Audiobooks are hit and miss with me. The story could be the greatest one ever told, and still be ruined by the narrator. This is not the case with the audiobook version of Goldengrove.
The book was written by Francine Prose, and the narration is from Mamie Gummer. Before Goldengrove, I had heard of neither. Now I feel that I won't be able to get enough of them!
The story takes place in the summer on Mirror Lake. Two sisters are in a boat, but only one sister makes it back to shore alive.
There are two main characters: the narrator of the story, Nico, and her dead sister, Margaret. Nico is thirteen the year her sister died. She processes the loss maturely in many ways, and of course, immaturely in others. In other words, she acts exactly how one might expect a 13-year-old might act if they lost their sister.
The author has an amazing way of telling the story - her descriptions are wonderful and elegant and painful and honest. It is rare that I come across an author with the ability to paint a picture with words, while at the same time not being overly wordy.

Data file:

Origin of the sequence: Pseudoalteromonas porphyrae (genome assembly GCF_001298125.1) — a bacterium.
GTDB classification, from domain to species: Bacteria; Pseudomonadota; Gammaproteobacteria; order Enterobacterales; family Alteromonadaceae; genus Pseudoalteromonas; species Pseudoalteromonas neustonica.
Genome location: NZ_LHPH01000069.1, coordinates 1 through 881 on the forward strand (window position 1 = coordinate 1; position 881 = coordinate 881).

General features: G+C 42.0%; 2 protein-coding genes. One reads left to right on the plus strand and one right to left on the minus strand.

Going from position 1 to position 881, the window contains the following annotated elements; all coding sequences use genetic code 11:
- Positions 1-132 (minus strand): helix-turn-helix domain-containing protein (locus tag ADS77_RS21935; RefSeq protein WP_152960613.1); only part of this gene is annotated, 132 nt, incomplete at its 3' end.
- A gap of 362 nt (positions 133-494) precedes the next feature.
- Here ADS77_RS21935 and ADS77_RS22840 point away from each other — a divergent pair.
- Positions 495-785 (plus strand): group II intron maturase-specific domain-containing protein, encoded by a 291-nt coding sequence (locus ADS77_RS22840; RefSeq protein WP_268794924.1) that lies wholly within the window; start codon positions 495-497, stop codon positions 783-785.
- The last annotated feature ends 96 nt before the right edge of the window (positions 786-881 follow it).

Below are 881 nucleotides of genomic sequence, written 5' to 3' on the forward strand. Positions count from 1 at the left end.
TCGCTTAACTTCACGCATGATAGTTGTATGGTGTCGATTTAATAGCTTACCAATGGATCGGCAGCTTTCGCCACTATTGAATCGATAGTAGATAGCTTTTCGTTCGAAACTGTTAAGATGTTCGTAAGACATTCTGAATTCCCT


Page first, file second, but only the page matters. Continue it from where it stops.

As with all my book reviews, I do not want to give too much of the story away. Suffice it to say that in many ways, the book is both a coming-of-age story and a story of survival and growth. It's about connections and navigating the sometimes treacherous waters of relationships. And of course it's also about loss.
If you've ever lost a loved one, you'll recognize - and perhaps relive - many of the feelings expressed by the author. If you haven't lost a loved one, you'll get a very real look into what that loss is like.
The narrator's voice is wonderful and the nuance and emphasis is always spot on. You could always read it the old fashioned way - with your eyes, but you'll be missing out on the added depth this narration gives to the story.
Lasting impression: This book will stay with me for a long time, and I heartily recommend it as your next read.